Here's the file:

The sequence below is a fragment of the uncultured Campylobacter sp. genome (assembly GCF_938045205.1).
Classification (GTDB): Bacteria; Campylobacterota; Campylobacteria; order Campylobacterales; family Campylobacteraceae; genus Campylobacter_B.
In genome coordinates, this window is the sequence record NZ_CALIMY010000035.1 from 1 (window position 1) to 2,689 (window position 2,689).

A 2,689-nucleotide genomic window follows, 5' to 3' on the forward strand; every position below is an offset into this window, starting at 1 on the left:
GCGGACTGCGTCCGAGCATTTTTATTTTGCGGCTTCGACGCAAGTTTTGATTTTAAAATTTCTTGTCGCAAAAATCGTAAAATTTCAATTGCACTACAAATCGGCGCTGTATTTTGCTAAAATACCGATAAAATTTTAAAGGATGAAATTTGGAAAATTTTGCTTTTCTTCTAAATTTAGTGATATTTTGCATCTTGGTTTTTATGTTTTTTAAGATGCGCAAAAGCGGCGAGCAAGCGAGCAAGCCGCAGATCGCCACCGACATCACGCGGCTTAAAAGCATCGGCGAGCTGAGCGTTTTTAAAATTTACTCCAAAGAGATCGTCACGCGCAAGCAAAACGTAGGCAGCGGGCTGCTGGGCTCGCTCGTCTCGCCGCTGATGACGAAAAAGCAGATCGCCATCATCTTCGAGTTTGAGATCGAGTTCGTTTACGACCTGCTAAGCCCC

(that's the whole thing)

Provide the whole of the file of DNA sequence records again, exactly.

The sequence below is a fragment of the uncultured Campylobacter sp. genome (assembly GCF_938045205.1).
Classification (GTDB): Bacteria; Campylobacterota; Campylobacteria; order Campylobacterales; family Campylobacteraceae; genus Campylobacter_B.
In genome coordinates, this window is the sequence record NZ_CALIMY010000035.1 from 1 (window position 1) to 2,689 (window position 2,689).

A 2,689-nucleotide genomic window follows, 5' to 3' on the forward strand; every position below is an offset into this window, starting at 1 on the left:
GCGGACTGCGTCCGAGCATTTTTATTTTGCGGCTTCGACGCAAGTTTTGATTTTAAAATTTCTTGTCGCAAAAATCGTAAAATTTCAATTGCACTACAAATCGGCGCTGTATTTTGCTAAAATACCGATAAAATTTTAAAGGATGAAATTTGGAAAATTTTGCTTTTCTTCTAAATTTAGTGATATTTTGCATCTTGGTTTTTATGTTTTTTAAGATGCGCAAAAGCGGCGAGCAAGCGAGCAAGCCGCAGATCGCCACCGACATCACGCGGCTTAAAAGCATCGGCGAGCTGAGCGTTTTTAAAATTTACTCCAAAGAGATCGTCACGCGCAAGCAAAACGTAGGCAGCGGGCTGCTGGGCTCGCTCGTCTCGCCGCTGATGACGAAAAAGCAGATCGCCATCATCTTCGAGTTTGAGATCGAGTTCGTTTACGACCTGCTAAGCCCC